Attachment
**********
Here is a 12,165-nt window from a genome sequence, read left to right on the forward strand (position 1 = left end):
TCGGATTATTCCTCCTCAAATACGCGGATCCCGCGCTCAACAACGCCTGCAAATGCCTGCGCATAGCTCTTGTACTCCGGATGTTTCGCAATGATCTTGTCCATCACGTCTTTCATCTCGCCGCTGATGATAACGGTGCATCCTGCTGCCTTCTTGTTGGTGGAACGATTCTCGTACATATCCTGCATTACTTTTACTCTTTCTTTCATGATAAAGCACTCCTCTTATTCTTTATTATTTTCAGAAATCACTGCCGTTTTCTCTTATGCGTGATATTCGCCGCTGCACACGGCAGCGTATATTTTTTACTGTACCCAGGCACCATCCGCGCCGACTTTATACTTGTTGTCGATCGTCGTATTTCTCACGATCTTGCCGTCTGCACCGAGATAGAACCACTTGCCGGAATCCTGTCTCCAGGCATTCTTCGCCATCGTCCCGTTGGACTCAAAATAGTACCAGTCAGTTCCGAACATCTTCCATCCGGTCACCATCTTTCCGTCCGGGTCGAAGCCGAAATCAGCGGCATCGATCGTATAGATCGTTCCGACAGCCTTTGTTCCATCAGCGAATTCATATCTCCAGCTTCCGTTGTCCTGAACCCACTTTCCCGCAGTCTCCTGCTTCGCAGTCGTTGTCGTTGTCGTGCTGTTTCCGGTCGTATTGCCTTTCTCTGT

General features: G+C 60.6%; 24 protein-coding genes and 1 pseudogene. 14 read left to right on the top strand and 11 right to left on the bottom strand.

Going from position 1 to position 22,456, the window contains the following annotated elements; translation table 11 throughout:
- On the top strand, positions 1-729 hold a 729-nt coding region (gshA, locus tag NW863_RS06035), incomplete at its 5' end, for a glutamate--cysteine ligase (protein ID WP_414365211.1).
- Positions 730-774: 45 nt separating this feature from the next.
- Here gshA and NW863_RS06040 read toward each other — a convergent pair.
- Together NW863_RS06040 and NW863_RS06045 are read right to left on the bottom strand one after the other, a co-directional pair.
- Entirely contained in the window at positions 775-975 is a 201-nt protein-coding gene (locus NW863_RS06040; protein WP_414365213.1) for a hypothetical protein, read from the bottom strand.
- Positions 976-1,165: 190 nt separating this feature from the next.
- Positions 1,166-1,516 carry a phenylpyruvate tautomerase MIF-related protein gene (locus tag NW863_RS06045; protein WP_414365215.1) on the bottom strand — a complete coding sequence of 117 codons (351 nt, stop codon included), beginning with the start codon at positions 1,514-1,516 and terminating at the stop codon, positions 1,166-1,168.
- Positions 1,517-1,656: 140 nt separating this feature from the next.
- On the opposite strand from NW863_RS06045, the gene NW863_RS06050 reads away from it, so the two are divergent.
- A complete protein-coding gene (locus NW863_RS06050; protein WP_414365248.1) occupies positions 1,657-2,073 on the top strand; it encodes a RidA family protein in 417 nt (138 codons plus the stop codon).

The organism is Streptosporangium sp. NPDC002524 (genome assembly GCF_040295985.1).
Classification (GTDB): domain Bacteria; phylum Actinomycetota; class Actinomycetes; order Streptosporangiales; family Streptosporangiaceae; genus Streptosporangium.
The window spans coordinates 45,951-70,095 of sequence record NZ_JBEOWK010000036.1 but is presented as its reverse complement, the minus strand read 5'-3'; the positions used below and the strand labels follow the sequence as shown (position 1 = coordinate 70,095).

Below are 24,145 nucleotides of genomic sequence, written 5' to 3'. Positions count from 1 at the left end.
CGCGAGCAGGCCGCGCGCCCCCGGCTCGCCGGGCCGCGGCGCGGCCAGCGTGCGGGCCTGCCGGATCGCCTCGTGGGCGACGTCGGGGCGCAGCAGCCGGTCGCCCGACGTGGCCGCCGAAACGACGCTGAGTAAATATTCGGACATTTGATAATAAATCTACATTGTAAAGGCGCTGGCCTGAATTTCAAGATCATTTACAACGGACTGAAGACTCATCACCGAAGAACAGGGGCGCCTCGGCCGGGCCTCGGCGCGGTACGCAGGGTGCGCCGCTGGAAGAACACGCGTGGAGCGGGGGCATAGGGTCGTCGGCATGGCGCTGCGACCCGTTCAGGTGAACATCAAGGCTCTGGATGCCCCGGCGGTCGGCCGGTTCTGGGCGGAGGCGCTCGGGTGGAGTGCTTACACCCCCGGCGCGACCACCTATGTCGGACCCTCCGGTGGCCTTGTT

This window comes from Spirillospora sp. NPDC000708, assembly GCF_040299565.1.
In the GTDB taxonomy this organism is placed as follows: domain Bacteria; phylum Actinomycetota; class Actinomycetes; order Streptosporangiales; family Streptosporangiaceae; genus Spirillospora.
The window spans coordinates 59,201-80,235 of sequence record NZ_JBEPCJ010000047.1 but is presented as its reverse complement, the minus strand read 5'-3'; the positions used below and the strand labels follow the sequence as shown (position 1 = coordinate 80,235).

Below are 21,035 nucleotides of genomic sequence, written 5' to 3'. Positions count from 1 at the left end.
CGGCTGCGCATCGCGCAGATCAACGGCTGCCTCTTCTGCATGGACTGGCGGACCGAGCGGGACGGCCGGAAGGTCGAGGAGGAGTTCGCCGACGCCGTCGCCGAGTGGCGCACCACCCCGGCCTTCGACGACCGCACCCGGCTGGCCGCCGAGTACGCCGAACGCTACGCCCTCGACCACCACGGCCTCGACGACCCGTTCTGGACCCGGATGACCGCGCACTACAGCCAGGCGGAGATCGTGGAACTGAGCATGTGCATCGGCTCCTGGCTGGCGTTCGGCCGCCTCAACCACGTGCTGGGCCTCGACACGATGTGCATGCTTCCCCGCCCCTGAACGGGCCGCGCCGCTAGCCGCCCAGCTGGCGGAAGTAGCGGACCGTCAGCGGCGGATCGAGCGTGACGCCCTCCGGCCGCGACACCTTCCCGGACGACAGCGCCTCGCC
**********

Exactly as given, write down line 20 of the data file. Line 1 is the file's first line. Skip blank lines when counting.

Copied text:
This window comes from Spirillospora sp. NPDC000708, assembly GCF_040299565.1.